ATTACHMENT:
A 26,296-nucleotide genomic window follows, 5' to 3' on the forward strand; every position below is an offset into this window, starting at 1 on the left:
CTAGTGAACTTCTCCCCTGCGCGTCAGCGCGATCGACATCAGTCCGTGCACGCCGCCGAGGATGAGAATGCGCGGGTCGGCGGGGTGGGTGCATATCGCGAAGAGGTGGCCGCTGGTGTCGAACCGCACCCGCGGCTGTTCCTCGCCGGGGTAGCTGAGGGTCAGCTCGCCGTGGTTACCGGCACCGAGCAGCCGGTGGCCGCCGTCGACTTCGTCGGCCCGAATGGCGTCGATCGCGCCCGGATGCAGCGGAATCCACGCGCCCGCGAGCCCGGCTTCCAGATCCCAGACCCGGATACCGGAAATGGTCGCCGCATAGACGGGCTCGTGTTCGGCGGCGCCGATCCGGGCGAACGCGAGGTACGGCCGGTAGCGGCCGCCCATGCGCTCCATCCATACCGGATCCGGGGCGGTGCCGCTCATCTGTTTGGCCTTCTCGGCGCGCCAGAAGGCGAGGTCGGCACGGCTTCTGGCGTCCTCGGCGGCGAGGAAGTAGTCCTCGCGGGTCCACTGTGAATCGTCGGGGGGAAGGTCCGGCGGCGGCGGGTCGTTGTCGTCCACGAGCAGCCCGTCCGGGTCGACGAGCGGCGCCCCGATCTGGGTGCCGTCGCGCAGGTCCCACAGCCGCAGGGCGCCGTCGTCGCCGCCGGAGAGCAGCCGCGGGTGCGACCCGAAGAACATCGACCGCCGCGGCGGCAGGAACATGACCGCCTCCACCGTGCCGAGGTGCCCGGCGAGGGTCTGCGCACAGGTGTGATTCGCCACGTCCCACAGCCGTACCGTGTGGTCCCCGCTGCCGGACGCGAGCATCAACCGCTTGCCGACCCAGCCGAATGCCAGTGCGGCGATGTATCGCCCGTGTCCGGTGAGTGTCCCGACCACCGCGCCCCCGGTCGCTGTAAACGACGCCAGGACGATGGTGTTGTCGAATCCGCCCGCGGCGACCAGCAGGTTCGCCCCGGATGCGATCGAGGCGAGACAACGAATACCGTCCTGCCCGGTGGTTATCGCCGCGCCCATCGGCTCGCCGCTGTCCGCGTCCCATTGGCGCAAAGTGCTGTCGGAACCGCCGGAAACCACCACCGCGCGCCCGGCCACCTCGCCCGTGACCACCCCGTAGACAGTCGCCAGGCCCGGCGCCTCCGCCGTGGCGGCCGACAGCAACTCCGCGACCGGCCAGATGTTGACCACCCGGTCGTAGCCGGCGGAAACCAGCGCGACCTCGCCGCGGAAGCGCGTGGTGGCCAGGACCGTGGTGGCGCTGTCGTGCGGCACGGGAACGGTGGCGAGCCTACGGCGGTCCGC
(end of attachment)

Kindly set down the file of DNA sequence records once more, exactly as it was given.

A 26,296-nucleotide genomic window follows, 5' to 3' on the forward strand; every position below is an offset into this window, starting at 1 on the left:
CTAGTGAACTTCTCCCCTGCGCGTCAGCGCGATCGACATCAGTCCGTGCACGCCGCCGAGGATGAGAATGCGCGGGTCGGCGGGGTGGGTGCATATCGCGAAGAGGTGGCCGCTGGTGTCGAACCGCACCCGCGGCTGTTCCTCGCCGGGGTAGCTGAGGGTCAGCTCGCCGTGGTTACCGGCACCGAGCAGCCGGTGGCCGCCGTCGACTTCGTCGGCCCGAATGGCGTCGATCGCGCCCGGATGCAGCGGAATCCACGCGCCCGCGAGCCCGGCTTCCAGATCCCAGACCCGGATACCGGAAATGGTCGCCGCATAGACGGGCTCGTGTTCGGCGGCGCCGATCCGGGCGAACGCGAGGTACGGCCGGTAGCGGCCGCCCATGCGCTCCATCCATACCGGATCCGGGGCGGTGCCGCTCATCTGTTTGGCCTTCTCGGCGCGCCAGAAGGCGAGGTCGGCACGGCTTCTGGCGTCCTCGGCGGCGAGGAAGTAGTCCTCGCGGGTCCACTGTGAATCGTCGGGGGGAAGGTCCGGCGGCGGCGGGTCGTTGTCGTCCACGAGCAGCCCGTCCGGGTCGACGAGCGGCGCCCCGATCTGGGTGCCGTCGCGCAGGTCCCACAGCCGCAGGGCGCCGTCGTCGCCGCCGGAGAGCAGCCGCGGGTGCGACCCGAAGAACATCGACCGCCGCGGCGGCAGGAACATGACCGCCTCCACCGTGCCGAGGTGCCCGGCGAGGGTCTGCGCACAGGTGTGATTCGCCACGTCCCACAGCCGTACCGTGTGGTCCCCGCTGCCGGACGCGAGCATCAACCGCTTGCCGACCCAGCCGAATGCCAGTGCGGCGATGTATCGCCCGTGTCCGGTGAGTGTCCCGACCACCGCGCCCCCGGTCGCTGTAAACGACGCCAGGACGATGGTGTTGTCGAATCCGCCCGCGGCGACCAGCAGGTTCGCCCCGGATGCGATCGAGGCGAGACAACGAATACCGTCCTGCCCGGTGGTTATCGCCGCGCCCATCGGCTCGCCGCTGTCCGCGTCCCATTGGCGCAAAGTGCTGTCGGAACCGCCGGAAACCACCACCGCGCGCCCGGCCACCTCGCCCGTGACCACCCCGTAGACAGTCGCCAGGCCCGGCGCCTCCGCCGTGGCGGCCGACAGCAACTCCGCGACCGGCCAGATGTTGACCACCCGGTCGTAGCCGGCGGAAACCAGCGCGACCTCGCCGCGGAAGCGCGTGGTGGCCAGGACCGTGGTGGCGCTGTCGTGCGGCACGGGAACGGTGGCGAGCCTACGGCGGTCCGC